But, another traditional aspect of this time of year is the rise of the season of the supernatural and all things ghostly.
County Durham, including Consett, has numerous ghostly and supernatural tales to tell. Conversely, however, instead of being in dread of these months, we celebrate them with the likes of Halloween (With the traditional “trick or treating”), Bonfire Night (Celebrating the attempted destruction of Parliament by the eponymous Guy Fawkes) and, finally, Christmas.
Most of the ghostly stories usually concentrate on personal deaths, disasters or, in Consett’s case, the demise of the exclusive and immigrant-driven iron ore industry with the arrival of the Bessemer Process. And the arrival of the ghost of the “Spring Lane Mill Worker”.
Regarded today as a sporadic haunting manifestation, the mill worker spirit was believed to be that of one of the many German immigrants who settled in Consett and whose community centred on the village of Shotley Bridge.
It’s believed that he mysteriously vanished when walking from the mine to his home and that he met a grisly end by either suicide or foul play. Whatever the reason, his spirit would occasionally be seen walking along Spring Lane, with his head reverently bowed, before disappearing at the same spot in what appeared to be a self-generating mist that evaporated with him.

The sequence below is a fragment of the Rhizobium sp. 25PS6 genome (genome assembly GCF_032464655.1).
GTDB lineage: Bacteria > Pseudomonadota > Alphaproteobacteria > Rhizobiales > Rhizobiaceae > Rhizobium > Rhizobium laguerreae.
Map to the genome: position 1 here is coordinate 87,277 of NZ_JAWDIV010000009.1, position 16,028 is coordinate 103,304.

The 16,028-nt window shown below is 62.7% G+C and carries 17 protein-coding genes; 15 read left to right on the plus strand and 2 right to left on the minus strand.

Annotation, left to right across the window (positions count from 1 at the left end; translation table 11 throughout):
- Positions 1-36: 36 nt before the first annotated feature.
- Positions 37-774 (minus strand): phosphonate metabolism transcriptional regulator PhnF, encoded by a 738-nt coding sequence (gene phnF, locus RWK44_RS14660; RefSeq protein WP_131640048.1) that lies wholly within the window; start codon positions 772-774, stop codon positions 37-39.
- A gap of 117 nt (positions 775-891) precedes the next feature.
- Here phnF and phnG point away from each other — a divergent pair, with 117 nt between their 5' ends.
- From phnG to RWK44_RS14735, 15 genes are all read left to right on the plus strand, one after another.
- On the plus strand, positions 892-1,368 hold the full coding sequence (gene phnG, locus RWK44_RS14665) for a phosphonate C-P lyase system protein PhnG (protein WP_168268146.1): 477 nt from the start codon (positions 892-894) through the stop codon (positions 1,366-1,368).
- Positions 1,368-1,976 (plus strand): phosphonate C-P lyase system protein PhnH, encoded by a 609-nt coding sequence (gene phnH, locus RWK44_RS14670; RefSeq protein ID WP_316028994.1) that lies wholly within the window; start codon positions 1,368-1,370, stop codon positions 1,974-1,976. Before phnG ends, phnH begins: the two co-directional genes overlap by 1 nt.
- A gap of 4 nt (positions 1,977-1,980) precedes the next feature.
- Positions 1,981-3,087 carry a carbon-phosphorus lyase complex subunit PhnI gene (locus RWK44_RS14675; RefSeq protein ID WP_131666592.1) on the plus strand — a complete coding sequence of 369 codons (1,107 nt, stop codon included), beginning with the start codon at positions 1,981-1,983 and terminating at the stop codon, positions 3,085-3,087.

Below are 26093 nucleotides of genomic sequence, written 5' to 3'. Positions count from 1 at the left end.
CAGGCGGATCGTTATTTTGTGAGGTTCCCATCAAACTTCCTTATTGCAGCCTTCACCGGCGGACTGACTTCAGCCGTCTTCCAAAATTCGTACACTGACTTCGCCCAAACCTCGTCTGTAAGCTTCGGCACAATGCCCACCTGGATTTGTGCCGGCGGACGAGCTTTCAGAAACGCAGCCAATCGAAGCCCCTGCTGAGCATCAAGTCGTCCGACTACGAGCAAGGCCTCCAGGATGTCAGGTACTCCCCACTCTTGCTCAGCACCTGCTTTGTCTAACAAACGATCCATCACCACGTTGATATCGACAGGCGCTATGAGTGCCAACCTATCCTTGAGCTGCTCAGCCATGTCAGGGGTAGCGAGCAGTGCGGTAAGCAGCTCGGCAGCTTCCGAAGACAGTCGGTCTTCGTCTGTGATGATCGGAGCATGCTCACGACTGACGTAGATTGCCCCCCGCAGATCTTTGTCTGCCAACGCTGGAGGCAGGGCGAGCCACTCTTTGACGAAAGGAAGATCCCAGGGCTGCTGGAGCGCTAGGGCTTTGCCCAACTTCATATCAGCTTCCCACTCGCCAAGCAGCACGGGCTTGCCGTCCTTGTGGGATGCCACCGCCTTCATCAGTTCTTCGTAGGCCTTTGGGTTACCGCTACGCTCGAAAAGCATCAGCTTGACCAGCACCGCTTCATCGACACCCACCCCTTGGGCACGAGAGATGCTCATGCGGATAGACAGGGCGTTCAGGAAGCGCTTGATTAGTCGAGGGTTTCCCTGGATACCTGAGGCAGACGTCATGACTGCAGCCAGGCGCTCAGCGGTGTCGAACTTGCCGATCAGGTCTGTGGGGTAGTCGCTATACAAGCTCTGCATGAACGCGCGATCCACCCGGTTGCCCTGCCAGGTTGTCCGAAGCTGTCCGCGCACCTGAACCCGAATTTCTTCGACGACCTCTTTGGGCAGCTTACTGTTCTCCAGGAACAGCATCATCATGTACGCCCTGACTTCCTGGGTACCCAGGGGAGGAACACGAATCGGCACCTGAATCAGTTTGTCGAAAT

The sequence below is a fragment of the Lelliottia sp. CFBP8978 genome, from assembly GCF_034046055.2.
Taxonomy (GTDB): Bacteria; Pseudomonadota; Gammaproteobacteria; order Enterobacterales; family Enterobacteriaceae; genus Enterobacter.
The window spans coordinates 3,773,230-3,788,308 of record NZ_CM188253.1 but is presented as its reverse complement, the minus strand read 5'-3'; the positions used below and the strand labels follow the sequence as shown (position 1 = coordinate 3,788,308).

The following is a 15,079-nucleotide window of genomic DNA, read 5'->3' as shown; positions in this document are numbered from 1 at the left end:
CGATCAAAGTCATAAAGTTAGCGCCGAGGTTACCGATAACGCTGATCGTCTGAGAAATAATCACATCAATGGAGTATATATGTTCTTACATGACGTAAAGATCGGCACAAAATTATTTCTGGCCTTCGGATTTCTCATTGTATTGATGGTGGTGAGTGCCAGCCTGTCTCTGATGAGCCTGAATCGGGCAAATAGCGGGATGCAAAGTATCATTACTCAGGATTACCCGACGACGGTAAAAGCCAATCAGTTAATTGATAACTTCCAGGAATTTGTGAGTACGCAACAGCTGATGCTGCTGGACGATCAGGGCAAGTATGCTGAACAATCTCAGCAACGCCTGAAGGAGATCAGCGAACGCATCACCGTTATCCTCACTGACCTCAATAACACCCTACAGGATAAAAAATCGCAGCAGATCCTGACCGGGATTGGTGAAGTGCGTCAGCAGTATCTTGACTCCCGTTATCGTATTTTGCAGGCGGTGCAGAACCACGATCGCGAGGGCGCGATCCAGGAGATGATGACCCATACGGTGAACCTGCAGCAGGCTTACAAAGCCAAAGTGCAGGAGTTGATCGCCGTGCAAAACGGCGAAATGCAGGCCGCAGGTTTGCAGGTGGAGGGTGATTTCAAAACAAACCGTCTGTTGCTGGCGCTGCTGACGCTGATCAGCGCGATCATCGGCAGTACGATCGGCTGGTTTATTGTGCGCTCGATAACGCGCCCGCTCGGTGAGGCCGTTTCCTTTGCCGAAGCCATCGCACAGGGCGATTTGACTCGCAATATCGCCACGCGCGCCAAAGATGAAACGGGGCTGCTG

However, when the area suffered a dramatic downturn when Derwent Valley lost its unique advantage of having a highly concentrated supply of coking coal and blackband iron ore which, when mixed with the plentiful local supply of limestone, formed unlimited supplies of the three elements needed to fire-up the blast furnaces producing the iron and steel.
When, one by one, the mills fell silent as all work moved to Sheffield, there were claims that the eerie sounds of machinery and sounding horns, along with general working noises could be heard floating across the Derwent Valley. Followed by sporadic sightings of spirits of workers believed to have been devastatingly affected by the demise of the local industry.
Today, whilst commemorating the last 200 years of such history, we also celebrate the likes of the major dates with Halloween parties, firework displays and, of course, the Christmas celebrations across many modern cultures. After all, a traditional Christmas includes the two greatest ghost and redemption stories ever. Namely, Jesus and Scrooge.
So, whilst the colder months are associated with a sprinkling of doom and gloom, they also include colourful celebrations featuring fireworks, the abandonment of those things that lurk in the shadows by emulating them in costume, and the wish for goodwill. Mainly, represented by raucous parties, the giving of gifts and giving occasion to think of others.